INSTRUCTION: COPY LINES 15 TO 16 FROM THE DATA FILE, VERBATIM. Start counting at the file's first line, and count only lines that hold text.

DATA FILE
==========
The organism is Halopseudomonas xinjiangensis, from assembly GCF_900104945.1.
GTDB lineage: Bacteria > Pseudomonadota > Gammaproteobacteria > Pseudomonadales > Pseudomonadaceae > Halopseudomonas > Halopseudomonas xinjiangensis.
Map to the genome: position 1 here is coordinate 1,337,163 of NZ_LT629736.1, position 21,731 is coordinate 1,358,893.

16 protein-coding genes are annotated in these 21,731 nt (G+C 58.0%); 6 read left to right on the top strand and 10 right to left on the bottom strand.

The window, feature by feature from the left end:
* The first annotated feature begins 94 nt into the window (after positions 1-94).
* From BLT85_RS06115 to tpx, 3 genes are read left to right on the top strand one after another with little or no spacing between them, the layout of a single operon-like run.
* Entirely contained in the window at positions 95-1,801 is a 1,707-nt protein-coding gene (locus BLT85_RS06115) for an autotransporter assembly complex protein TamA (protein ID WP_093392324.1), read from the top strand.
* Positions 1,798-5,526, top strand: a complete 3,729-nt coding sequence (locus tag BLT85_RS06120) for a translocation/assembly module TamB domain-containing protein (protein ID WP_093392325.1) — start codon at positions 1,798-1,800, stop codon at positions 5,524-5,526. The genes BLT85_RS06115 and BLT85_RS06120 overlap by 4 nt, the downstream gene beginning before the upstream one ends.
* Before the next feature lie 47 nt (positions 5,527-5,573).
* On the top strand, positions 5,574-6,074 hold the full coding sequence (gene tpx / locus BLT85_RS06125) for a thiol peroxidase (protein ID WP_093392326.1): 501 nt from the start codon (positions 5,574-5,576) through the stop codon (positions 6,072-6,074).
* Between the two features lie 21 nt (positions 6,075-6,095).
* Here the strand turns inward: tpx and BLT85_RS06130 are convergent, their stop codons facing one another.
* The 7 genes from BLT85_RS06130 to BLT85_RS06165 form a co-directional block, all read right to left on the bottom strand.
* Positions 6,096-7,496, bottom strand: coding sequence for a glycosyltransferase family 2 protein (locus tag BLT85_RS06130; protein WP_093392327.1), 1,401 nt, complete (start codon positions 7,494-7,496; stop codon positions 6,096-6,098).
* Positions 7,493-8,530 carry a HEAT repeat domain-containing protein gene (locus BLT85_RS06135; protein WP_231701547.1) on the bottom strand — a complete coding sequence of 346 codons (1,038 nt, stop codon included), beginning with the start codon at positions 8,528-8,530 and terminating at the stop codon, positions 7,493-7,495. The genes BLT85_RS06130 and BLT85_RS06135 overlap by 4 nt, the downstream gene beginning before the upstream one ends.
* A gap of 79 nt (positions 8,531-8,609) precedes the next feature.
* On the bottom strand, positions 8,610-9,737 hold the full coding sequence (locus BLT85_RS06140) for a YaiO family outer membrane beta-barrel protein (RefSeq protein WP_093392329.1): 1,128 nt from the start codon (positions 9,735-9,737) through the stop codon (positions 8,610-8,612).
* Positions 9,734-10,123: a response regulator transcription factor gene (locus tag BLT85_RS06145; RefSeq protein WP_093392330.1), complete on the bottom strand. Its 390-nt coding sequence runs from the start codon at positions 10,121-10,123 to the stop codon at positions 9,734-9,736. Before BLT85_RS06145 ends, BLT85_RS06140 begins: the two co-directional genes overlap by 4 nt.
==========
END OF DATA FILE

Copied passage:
* Positions 6,096-7,496, bottom strand: coding sequence for a glycosyltransferase family 2 protein (locus tag BLT85_RS06130; protein WP_093392327.1), 1,401 nt, complete (start codon positions 7,494-7,496; stop codon positions 6,096-6,098).
* Positions 7,493-8,530 carry a HEAT repeat domain-containing protein gene (locus BLT85_RS06135; protein WP_231701547.1) on the bottom strand — a complete coding sequence of 346 codons (1,038 nt, stop codon included), beginning with the start codon at positions 8,528-8,530 and terminating at the stop codon, positions 7,493-7,495. The genes BLT85_RS06130 and BLT85_RS06135 overlap by 4 nt, the downstream gene beginning before the upstream one ends.